This Comment examines the recently rejected motion to dismiss in League of Conservation Voters v. Trump and its potential to serve as a roadmap for environmental organizations seeking to challenge regulatory rollbacks by the Trump administration. In 2017, President Donald Trump issued an executive order reversing the designation of 128 million acres of ocean as protected from oil and gas leasing. The League of Conservation Voters, along with other environmental activists, sued to enjoin the rollback, and administration officials subsequently filed a motion to dismiss. This Comment focuses on the issue of Article III standing in the case, wherein the plaintiffs must allege (1) an injury in fact that is (2) fairly traceable to the challenged conduct and (3) that a favorable judicial decision will likely redress. Prior to League of Conservation Voters, case law had not established injury in fact on the basis of potential harm to public lands caused by government deregulation. Thus, the ruling that such an injury can be established—even over an area 128 million acres in size—reflects an opportunity for environmental activists attempting to stop rollbacks.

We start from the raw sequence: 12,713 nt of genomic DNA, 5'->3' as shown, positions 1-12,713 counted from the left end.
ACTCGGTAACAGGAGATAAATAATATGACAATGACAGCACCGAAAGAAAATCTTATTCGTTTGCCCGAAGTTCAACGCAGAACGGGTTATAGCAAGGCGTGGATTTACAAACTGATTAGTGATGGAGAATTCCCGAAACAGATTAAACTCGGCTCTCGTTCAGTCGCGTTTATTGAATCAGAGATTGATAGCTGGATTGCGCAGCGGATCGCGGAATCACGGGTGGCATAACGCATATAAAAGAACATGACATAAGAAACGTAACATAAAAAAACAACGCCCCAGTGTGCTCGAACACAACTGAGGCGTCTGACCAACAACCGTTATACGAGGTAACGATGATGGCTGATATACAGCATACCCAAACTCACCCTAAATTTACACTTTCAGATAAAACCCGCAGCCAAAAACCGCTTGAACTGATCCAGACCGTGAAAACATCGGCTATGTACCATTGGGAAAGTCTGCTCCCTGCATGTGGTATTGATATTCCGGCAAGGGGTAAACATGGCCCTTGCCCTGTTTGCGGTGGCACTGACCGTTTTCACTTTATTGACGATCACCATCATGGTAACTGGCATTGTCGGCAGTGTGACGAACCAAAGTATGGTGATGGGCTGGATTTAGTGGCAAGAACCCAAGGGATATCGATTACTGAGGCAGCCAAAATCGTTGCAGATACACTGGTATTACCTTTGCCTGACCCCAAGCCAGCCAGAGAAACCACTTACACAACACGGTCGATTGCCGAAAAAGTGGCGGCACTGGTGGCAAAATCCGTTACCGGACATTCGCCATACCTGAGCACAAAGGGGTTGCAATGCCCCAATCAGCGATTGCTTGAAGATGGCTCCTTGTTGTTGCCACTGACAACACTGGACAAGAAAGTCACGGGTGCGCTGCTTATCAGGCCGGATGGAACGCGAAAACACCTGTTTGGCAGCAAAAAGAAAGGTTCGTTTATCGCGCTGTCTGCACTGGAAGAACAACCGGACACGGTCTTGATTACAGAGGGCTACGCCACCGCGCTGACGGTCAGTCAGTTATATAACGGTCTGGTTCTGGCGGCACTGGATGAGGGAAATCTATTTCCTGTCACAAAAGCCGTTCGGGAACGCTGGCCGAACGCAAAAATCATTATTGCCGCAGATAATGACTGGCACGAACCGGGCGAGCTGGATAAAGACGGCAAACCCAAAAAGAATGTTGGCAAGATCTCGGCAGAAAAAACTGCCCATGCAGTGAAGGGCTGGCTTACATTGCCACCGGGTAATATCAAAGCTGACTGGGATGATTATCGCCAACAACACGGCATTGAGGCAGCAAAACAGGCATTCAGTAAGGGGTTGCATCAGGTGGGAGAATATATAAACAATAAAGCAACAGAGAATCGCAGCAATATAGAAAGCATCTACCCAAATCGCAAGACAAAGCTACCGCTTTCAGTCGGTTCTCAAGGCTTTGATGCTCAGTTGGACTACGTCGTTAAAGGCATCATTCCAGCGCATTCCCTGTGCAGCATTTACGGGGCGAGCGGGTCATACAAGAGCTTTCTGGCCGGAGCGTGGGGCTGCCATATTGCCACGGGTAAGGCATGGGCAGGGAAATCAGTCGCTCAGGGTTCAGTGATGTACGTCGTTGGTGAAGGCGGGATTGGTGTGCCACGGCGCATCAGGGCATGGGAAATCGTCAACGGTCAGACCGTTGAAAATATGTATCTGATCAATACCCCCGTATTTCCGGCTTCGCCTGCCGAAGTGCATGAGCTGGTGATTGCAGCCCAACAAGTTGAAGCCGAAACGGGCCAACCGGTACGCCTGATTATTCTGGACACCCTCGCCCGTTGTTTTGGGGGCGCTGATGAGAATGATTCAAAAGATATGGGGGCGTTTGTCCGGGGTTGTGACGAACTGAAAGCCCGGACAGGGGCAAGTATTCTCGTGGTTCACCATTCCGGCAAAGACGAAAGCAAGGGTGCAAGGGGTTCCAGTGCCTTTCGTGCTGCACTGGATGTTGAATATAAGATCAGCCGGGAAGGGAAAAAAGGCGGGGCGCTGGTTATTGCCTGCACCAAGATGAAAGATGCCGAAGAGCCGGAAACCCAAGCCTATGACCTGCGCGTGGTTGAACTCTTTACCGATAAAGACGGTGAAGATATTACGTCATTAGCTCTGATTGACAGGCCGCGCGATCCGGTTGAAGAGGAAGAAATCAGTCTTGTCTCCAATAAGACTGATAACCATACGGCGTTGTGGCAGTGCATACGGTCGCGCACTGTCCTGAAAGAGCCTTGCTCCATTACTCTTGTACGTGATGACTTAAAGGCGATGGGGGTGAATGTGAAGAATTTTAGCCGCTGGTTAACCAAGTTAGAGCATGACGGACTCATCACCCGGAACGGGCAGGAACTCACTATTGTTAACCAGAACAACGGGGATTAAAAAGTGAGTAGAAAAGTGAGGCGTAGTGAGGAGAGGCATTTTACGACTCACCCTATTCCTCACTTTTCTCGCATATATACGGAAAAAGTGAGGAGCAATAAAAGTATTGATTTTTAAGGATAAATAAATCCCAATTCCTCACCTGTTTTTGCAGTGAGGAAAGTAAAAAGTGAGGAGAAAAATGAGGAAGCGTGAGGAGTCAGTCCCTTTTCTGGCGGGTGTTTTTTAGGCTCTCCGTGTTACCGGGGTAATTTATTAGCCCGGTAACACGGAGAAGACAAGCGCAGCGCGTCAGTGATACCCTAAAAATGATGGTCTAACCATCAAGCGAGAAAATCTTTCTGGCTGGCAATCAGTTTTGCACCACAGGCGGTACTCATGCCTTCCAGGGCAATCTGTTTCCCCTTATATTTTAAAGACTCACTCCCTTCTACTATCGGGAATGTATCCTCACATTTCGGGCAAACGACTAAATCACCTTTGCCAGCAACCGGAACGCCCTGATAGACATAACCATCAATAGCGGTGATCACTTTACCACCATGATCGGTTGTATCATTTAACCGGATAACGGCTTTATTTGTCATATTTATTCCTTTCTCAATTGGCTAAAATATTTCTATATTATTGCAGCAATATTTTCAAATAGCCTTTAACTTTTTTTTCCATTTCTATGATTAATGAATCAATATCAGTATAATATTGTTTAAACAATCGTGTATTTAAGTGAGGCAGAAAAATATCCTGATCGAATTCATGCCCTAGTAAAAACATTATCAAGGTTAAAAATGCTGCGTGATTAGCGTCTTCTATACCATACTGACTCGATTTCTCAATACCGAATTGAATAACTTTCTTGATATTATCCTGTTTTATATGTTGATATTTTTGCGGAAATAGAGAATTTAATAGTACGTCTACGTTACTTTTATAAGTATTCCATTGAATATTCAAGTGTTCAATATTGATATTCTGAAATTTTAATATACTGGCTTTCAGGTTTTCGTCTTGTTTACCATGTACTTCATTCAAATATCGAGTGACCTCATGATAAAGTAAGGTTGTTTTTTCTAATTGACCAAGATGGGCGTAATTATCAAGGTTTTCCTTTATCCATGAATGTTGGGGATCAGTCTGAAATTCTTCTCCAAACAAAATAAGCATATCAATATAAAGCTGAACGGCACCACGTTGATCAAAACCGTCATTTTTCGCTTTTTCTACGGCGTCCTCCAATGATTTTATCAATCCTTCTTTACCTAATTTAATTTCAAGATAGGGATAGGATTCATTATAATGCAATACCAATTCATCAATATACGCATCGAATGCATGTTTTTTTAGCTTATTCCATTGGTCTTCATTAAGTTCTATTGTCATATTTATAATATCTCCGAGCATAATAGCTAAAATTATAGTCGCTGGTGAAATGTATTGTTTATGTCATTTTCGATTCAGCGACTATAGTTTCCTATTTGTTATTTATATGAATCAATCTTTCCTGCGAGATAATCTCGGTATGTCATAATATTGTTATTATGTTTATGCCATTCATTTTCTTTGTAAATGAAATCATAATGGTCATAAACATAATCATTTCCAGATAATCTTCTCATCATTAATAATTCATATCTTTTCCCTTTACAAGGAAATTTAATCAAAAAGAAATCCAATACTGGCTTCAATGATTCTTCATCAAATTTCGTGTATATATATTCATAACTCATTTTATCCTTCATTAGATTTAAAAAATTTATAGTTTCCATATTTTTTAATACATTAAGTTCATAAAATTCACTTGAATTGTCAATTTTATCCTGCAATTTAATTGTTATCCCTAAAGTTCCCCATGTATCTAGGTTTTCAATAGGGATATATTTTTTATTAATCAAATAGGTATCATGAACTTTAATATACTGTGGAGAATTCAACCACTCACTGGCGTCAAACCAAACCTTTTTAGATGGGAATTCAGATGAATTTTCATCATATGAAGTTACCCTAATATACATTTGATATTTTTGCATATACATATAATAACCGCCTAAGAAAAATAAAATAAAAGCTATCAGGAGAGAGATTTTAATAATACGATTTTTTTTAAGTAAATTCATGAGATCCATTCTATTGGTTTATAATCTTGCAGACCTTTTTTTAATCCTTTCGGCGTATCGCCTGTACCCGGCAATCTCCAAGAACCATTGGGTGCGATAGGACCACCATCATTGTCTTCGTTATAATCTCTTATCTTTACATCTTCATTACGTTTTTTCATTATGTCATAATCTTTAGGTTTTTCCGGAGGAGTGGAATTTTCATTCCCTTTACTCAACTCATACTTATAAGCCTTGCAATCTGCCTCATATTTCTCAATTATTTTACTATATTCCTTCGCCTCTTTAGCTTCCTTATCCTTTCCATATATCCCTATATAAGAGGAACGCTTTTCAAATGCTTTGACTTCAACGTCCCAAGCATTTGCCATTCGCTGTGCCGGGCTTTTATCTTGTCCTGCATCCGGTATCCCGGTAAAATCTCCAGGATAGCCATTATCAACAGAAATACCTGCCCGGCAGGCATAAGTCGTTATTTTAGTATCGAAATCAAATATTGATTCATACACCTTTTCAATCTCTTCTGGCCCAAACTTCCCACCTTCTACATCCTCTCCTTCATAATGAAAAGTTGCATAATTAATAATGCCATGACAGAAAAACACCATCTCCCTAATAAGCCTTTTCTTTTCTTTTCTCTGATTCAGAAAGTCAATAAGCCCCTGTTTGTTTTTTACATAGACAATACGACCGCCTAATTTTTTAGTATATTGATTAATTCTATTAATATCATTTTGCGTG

Nick Buchta & Quentin Jorgensen, League of Conservation Voters V. Trump: A Potential Blueprint to Challenging Environmental Policy Rollbacks, 36 Alaska Law Review 109-118 (2019)
Available at: https://scholarship.law.duke.edu/alr/vol36/iss1/6